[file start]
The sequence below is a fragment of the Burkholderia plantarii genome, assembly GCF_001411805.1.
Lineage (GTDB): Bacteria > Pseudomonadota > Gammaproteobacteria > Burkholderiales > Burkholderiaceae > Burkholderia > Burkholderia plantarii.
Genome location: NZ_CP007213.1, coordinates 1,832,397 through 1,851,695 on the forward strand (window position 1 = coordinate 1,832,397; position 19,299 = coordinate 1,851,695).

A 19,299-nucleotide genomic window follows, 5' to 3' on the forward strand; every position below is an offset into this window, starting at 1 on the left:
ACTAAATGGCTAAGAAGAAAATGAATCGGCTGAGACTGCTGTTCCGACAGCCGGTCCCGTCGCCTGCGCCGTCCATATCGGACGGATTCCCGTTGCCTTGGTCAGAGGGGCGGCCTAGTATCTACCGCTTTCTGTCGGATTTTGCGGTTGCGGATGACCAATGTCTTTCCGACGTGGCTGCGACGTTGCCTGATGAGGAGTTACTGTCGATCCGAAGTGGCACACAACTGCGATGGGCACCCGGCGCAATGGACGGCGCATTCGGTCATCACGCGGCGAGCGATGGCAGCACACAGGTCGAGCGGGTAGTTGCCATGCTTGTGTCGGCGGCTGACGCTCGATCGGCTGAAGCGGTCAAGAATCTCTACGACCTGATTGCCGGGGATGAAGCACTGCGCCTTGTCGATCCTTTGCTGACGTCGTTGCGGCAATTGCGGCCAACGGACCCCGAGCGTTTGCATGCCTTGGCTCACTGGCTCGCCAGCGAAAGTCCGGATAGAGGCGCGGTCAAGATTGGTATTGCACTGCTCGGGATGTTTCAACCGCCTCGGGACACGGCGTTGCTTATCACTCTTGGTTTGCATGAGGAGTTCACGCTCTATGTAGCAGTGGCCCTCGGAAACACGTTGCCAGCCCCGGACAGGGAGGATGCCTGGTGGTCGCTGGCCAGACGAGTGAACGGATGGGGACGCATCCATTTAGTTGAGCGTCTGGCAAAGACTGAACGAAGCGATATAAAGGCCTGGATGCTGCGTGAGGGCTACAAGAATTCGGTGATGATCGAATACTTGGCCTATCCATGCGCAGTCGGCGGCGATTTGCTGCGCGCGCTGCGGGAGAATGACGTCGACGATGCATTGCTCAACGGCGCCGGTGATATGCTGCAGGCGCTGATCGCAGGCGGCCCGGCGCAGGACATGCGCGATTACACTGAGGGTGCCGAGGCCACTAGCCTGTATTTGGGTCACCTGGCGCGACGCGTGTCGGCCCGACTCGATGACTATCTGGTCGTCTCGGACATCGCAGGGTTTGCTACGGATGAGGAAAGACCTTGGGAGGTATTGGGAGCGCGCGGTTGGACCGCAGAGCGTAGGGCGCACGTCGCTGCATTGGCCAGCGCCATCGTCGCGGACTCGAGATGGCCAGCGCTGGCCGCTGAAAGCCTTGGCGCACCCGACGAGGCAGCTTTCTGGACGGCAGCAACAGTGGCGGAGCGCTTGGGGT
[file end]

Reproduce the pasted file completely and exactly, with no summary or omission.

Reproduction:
The sequence below is a fragment of the Burkholderia plantarii genome, assembly GCF_001411805.1.
Lineage (GTDB): Bacteria > Pseudomonadota > Gammaproteobacteria > Burkholderiales > Burkholderiaceae > Burkholderia > Burkholderia plantarii.
Genome location: NZ_CP007213.1, coordinates 1,832,397 through 1,851,695 on the forward strand (window position 1 = coordinate 1,832,397; position 19,299 = coordinate 1,851,695).

A 19,299-nucleotide genomic window follows, 5' to 3' on the forward strand; every position below is an offset into this window, starting at 1 on the left:
ACTAAATGGCTAAGAAGAAAATGAATCGGCTGAGACTGCTGTTCCGACAGCCGGTCCCGTCGCCTGCGCCGTCCATATCGGACGGATTCCCGTTGCCTTGGTCAGAGGGGCGGCCTAGTATCTACCGCTTTCTGTCGGATTTTGCGGTTGCGGATGACCAATGTCTTTCCGACGTGGCTGCGACGTTGCCTGATGAGGAGTTACTGTCGATCCGAAGTGGCACACAACTGCGATGGGCACCCGGCGCAATGGACGGCGCATTCGGTCATCACGCGGCGAGCGATGGCAGCACACAGGTCGAGCGGGTAGTTGCCATGCTTGTGTCGGCGGCTGACGCTCGATCGGCTGAAGCGGTCAAGAATCTCTACGACCTGATTGCCGGGGATGAAGCACTGCGCCTTGTCGATCCTTTGCTGACGTCGTTGCGGCAATTGCGGCCAACGGACCCCGAGCGTTTGCATGCCTTGGCTCACTGGCTCGCCAGCGAAAGTCCGGATAGAGGCGCGGTCAAGATTGGTATTGCACTGCTCGGGATGTTTCAACCGCCTCGGGACACGGCGTTGCTTATCACTCTTGGTTTGCATGAGGAGTTCACGCTCTATGTAGCAGTGGCCCTCGGAAACACGTTGCCAGCCCCGGACAGGGAGGATGCCTGGTGGTCGCTGGCCAGACGAGTGAACGGATGGGGACGCATCCATTTAGTTGAGCGTCTGGCAAAGACTGAACGAAGCGATATAAAGGCCTGGATGCTGCGTGAGGGCTACAAGAATTCGGTGATGATCGAATACTTGGCCTATCCATGCGCAGTCGGCGGCGATTTGCTGCGCGCGCTGCGGGAGAATGACGTCGACGATGCATTGCTCAACGGCGCCGGTGATATGCTGCAGGCGCTGATCGCAGGCGGCCCGGCGCAGGACATGCGCGATTACACTGAGGGTGCCGAGGCCACTAGCCTGTATTTGGGTCACCTGGCGCGACGCGTGTCGGCCCGACTCGATGACTATCTGGTCGTCTCGGACATCGCAGGGTTTGCTACGGATGAGGAAAGACCTTGGGAGGTATTGGGAGCGCGCGGTTGGACCGCAGAGCGTAGGGCGCACGTCGCTGCATTGGCCAGCGCCATCGTCGCGGACTCGAGATGGCCAGCGCTGGCCGCTGAAAGCCTTGGCGCACCCGACGAGGCAGCTTTCTGGACGGCAGCAACAGTGGCGGAGCGCTTGGGGT